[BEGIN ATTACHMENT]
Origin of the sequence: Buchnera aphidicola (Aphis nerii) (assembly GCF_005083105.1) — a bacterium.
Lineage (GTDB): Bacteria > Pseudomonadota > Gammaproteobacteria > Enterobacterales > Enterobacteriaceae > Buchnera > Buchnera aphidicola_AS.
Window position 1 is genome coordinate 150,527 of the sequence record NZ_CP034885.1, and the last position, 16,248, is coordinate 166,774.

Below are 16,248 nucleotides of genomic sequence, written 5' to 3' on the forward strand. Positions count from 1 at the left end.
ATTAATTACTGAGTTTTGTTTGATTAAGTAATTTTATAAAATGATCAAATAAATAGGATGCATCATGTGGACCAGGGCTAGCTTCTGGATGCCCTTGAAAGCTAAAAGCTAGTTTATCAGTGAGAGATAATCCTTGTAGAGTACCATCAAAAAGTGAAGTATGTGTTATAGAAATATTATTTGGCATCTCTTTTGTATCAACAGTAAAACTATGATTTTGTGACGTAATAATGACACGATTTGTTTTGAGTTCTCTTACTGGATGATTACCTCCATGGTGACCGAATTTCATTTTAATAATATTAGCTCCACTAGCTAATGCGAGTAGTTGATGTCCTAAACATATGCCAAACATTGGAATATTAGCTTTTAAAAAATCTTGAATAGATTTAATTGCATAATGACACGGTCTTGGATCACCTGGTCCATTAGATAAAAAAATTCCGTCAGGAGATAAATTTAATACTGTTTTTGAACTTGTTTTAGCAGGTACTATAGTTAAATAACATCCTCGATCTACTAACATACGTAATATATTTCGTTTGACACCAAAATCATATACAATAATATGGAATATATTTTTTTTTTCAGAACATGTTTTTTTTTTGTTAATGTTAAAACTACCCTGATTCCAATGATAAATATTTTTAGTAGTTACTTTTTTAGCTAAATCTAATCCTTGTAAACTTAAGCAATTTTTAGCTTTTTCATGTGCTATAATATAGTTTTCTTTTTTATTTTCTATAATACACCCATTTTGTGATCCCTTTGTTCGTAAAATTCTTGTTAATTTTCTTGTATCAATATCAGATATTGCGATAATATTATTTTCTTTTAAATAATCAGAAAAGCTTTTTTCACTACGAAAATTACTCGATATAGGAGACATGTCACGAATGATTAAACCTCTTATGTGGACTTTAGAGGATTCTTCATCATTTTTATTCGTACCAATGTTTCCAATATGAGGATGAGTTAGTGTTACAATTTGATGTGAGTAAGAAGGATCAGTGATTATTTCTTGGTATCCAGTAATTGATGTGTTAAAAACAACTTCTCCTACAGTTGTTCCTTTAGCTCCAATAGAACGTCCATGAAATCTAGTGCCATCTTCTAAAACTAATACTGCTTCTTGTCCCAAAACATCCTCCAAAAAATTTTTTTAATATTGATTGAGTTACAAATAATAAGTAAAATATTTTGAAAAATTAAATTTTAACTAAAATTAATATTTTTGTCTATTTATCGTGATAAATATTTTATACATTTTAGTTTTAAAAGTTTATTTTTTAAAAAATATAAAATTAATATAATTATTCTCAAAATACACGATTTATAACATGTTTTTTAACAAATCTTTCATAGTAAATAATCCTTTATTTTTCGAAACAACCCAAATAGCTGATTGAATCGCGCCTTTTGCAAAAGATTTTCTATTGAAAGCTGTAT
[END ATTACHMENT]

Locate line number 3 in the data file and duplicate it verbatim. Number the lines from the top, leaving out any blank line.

Window position 1 is genome coordinate 150,527 of the sequence record NZ_CP034885.1, and the last position, 16,248, is coordinate 166,774.